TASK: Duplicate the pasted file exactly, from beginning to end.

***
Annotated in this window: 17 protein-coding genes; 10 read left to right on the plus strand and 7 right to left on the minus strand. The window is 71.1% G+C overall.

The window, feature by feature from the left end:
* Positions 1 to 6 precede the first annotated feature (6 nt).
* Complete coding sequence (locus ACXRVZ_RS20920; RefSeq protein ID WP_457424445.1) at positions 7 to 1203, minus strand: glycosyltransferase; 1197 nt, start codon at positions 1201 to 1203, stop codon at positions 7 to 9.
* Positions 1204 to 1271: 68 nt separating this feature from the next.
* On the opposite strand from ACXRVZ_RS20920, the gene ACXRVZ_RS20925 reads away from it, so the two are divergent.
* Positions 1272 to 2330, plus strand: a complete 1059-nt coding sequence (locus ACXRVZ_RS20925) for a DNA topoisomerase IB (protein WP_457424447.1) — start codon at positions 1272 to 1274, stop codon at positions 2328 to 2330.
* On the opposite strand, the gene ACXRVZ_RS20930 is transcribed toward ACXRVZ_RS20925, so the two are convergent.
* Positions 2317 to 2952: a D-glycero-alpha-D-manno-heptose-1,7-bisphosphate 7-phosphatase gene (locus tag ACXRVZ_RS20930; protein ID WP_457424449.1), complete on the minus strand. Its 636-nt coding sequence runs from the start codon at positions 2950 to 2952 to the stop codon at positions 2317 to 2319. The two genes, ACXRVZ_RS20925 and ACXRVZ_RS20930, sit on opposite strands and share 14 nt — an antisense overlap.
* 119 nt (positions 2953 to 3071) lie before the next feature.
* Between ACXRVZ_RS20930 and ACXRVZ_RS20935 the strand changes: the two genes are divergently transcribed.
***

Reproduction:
Annotated in this window: 17 protein-coding genes; 10 read left to right on the plus strand and 7 right to left on the minus strand. The window is 71.1% G+C overall.

The window, feature by feature from the left end:
* Positions 1 to 6 precede the first annotated feature (6 nt).
* Complete coding sequence (locus ACXRVZ_RS20920; RefSeq protein ID WP_457424445.1) at positions 7 to 1203, minus strand: glycosyltransferase; 1197 nt, start codon at positions 1201 to 1203, stop codon at positions 7 to 9.
* Positions 1204 to 1271: 68 nt separating this feature from the next.
* On the opposite strand from ACXRVZ_RS20920, the gene ACXRVZ_RS20925 reads away from it, so the two are divergent.
* Positions 1272 to 2330, plus strand: a complete 1059-nt coding sequence (locus ACXRVZ_RS20925) for a DNA topoisomerase IB (protein WP_457424447.1) — start codon at positions 1272 to 1274, stop codon at positions 2328 to 2330.
* On the opposite strand, the gene ACXRVZ_RS20930 is transcribed toward ACXRVZ_RS20925, so the two are convergent.
* Positions 2317 to 2952: a D-glycero-alpha-D-manno-heptose-1,7-bisphosphate 7-phosphatase gene (locus tag ACXRVZ_RS20930; protein ID WP_457424449.1), complete on the minus strand. Its 636-nt coding sequence runs from the start codon at positions 2950 to 2952 to the stop codon at positions 2317 to 2319. The two genes, ACXRVZ_RS20925 and ACXRVZ_RS20930, sit on opposite strands and share 14 nt — an antisense overlap.
* 119 nt (positions 2953 to 3071) lie before the next feature.
* Between ACXRVZ_RS20930 and ACXRVZ_RS20935 the strand changes: the two genes are divergently transcribed.